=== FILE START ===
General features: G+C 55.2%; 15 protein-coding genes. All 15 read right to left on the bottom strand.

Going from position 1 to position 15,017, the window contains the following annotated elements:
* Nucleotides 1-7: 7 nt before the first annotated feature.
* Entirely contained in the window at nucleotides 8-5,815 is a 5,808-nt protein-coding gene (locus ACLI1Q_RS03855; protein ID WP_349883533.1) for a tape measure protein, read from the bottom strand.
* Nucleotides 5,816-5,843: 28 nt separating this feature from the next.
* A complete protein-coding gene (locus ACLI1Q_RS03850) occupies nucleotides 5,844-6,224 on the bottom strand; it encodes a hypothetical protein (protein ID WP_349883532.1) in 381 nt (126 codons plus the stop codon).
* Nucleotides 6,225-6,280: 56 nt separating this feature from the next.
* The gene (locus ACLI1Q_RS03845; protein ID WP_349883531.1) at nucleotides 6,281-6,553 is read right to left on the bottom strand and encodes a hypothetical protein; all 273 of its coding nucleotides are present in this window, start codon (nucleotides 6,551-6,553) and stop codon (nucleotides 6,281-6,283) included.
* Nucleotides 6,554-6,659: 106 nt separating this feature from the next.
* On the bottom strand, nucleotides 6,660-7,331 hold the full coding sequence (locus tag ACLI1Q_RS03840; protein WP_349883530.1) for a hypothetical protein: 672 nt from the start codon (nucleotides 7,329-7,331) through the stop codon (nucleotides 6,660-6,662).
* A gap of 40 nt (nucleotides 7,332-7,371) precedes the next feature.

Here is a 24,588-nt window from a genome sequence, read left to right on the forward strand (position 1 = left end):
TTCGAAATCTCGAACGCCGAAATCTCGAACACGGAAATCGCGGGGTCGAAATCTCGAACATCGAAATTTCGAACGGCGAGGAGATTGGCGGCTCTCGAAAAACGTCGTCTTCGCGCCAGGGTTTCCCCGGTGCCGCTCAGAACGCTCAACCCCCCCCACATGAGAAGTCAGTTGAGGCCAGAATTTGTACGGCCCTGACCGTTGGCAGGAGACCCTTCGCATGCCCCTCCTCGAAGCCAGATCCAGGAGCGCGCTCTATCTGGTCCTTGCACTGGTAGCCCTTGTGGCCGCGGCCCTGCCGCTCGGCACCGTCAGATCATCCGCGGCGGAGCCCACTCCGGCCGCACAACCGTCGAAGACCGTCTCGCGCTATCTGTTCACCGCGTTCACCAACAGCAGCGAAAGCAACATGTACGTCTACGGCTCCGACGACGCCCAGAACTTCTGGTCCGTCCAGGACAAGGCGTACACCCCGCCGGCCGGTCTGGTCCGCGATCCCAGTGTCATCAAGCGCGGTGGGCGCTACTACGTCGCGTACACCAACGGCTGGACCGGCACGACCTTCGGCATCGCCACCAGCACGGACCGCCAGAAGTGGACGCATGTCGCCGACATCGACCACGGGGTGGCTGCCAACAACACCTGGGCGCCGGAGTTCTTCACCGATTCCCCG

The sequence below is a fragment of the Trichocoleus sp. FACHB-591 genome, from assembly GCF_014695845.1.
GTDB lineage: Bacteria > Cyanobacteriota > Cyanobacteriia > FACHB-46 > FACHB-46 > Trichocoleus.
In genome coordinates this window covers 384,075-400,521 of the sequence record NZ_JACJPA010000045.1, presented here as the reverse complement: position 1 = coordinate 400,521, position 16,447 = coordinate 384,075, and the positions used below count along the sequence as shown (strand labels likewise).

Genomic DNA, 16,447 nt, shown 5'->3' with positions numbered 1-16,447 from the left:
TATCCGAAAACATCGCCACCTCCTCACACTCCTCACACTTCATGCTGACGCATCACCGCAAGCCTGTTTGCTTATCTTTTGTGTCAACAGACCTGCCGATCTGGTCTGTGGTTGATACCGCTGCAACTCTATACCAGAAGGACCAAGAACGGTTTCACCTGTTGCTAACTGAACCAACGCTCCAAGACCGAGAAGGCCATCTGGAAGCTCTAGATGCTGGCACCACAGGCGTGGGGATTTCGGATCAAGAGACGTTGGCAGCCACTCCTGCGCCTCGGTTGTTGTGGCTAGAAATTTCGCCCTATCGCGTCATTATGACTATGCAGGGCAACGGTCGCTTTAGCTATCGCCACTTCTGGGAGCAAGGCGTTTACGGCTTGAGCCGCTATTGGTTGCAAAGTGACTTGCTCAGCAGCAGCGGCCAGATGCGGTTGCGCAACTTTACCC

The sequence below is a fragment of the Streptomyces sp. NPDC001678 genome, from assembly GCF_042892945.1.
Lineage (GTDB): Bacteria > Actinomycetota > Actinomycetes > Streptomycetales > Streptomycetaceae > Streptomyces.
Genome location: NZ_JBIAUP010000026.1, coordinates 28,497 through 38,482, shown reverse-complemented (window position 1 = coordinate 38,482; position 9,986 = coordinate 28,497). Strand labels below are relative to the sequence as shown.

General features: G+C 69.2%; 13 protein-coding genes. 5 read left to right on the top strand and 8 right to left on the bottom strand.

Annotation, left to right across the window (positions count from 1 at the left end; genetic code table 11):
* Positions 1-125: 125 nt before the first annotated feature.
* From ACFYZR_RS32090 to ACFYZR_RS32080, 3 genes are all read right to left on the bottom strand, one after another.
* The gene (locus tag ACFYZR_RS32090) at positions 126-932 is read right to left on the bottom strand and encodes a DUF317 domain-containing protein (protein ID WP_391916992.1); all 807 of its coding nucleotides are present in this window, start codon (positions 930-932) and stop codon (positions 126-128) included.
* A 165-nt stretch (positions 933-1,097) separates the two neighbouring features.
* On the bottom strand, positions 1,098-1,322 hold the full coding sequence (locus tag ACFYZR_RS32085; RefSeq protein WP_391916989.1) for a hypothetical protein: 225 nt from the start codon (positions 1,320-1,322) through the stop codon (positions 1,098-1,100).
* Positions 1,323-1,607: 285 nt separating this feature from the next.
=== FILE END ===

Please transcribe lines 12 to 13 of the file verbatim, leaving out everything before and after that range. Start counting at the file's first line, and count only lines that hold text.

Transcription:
Here is a 24,588-nt window from a genome sequence, read left to right on the forward strand (position 1 = left end):
TTCGAAATCTCGAACGCCGAAATCTCGAACACGGAAATCGCGGGGTCGAAATCTCGAACATCGAAATTTCGAACGGCGAGGAGATTGGCGGCTCTCGAAAAACGTCGTCTTCGCGCCAGGGTTTCCCCGGTGCCGCTCAGAACGCTCAACCCCCCCCACATGAGAAGTCAGTTGAGGCCAGAATTTGTACGGCCCTGACCGTTGGCAGGAGACCCTTCGCATGCCCCTCCTCGAAGCCAGATCCAGGAGCGCGCTCTATCTGGTCCTTGCACTGGTAGCCCTTGTGGCCGCGGCCCTGCCGCTCGGCACCGTCAGATCATCCGCGGCGGAGCCCACTCCGGCCGCACAACCGTCGAAGACCGTCTCGCGCTATCTGTTCACCGCGTTCACCAACAGCAGCGAAAGCAACATGTACGTCTACGGCTCCGACGACGCCCAGAACTTCTGGTCCGTCCAGGACAAGGCGTACACCCCGCCGGCCGGTCTGGTCCGCGATCCCAGTGTCATCAAGCGCGGTGGGCGCTACTACGTCGCGTACACCAACGGCTGGACCGGCACGACCTTCGGCATCGCCACCAGCACGGACCGCCAGAAGTGGACGCATGTCGCCGACATCGACCACGGGGTGGCTGCCAACAACACCTGGGCGCCGGAGTTCTTCACCGATTCCCCG